Phosphorus supplementation may not be necessary for heifers

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The phosphorus requirement of a dairy heifer is 0.20 to 0.35 percent of dry matter intake, depending upon bodyweight. This is similar to the concentrations of phosphorus in the feeds fed to heifers. These factors suggest that heifers don’t need much phosphorus supplementation. Yet, there are no long-term studies on phosphorus feeding of dairy heifers — until now.

Researchers at the University of Wisconsin examined the effects of long-term phosphorus supplementation on heifer growth and reproductive performance, as well as health and lactation performance. Their results were published in the December 2011 Journal of Dairy Science.

During the study, the researchers fed 365 Holstein and crossbred heifers diets with or without supplemental phosphorus from four to 22 months of age. Supplemented diets contained 0.40 percent phosphorus. Diets without phosphorus contained 0.30 percent phosphorus, which was the amount naturally present in feeds. They evaluated the heifers for bodyweight, external bone/frame growth, dystocia, calf bodyweight, reproductive efficiency and first-lactation performance.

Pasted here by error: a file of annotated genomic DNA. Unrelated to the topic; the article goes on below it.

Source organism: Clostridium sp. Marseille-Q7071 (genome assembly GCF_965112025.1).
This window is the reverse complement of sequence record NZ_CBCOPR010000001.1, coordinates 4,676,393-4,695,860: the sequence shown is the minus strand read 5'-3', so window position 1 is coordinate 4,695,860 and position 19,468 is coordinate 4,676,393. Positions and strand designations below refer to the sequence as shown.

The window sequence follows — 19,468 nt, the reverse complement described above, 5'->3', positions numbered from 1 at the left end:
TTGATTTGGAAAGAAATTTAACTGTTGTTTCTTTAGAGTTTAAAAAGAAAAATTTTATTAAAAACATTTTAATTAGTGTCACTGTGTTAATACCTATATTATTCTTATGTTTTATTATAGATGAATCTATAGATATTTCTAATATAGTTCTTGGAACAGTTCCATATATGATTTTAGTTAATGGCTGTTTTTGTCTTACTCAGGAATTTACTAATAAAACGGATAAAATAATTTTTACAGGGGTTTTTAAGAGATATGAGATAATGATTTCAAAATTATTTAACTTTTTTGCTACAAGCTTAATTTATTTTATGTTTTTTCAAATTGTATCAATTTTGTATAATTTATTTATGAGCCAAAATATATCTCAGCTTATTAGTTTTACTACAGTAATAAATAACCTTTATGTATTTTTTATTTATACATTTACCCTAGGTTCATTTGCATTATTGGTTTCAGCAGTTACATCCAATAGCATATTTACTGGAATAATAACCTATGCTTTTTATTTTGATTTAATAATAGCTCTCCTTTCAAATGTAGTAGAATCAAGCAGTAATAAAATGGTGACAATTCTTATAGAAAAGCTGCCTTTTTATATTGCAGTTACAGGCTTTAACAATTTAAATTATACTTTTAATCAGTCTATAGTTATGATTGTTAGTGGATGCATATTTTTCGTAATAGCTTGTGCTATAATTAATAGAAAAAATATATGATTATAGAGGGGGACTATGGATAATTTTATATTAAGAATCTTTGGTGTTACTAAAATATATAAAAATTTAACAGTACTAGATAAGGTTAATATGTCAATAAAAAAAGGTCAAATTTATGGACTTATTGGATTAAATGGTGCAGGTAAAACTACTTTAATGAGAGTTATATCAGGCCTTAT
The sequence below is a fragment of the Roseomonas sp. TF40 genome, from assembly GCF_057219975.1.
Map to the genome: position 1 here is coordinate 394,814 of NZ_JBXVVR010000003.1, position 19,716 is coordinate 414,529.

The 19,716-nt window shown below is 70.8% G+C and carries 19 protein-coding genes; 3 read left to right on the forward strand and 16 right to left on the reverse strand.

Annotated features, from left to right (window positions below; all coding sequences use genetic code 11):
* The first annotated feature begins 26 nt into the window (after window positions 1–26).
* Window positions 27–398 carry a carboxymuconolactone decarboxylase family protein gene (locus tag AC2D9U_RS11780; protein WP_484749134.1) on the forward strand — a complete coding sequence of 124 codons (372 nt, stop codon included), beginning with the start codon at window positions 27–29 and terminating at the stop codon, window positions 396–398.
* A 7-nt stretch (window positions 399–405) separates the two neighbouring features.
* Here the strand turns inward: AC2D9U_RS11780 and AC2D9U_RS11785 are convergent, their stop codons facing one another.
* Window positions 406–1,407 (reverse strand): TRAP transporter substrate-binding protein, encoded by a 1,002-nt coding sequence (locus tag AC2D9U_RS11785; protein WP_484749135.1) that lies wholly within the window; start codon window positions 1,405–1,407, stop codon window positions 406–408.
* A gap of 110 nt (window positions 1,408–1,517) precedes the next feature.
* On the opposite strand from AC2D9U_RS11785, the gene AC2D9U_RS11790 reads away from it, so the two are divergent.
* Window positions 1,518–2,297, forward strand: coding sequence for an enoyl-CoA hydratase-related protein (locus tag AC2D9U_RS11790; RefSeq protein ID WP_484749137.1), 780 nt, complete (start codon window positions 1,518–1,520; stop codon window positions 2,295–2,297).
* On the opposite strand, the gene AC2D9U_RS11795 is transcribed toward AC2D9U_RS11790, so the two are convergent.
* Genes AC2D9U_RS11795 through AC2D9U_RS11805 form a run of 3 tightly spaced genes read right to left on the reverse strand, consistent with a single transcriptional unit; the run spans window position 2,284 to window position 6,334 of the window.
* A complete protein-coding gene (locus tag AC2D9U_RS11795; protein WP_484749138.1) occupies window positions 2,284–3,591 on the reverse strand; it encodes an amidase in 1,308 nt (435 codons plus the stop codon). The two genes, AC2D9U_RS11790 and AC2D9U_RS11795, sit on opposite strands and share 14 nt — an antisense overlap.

Here are some of the study’s findings:

  • Heifers fed no supplemental phosphorus had average daily gains similar to supplemented heifers at 170 to 410 and 410 to 650 days of age.
  • At 22 months of age, there were no differences in bodyweight, hip height, hip width, body length, heart girth, cannon bone circumference or pelvic area between heifers fed no supplemental phosphorus and supplemented heifers.
  • Blood concentrations of phosphorus did not differ at eight or 18 months of age between supplemented and non-supplemented heifers.
  • Heifers fed supplemental phosphorus excreted more phosphorus than non-supplemented heifers (29.2 vs. 24.2 grams/day).
  • Services per conception and age at pregnancy were not different between both treatment groups.
  • Dystocia scores and calf bodyweight were similar at calving between the two treatment groups.
  • First-lactation data (305-day) show milk, fat and protein yields of cows fed no supplemental phosphorus as heifers were similar to cows fed supplemental phosphorus as heifers.
  • Days open, days in milk at first breeding and services per conception also were similar.


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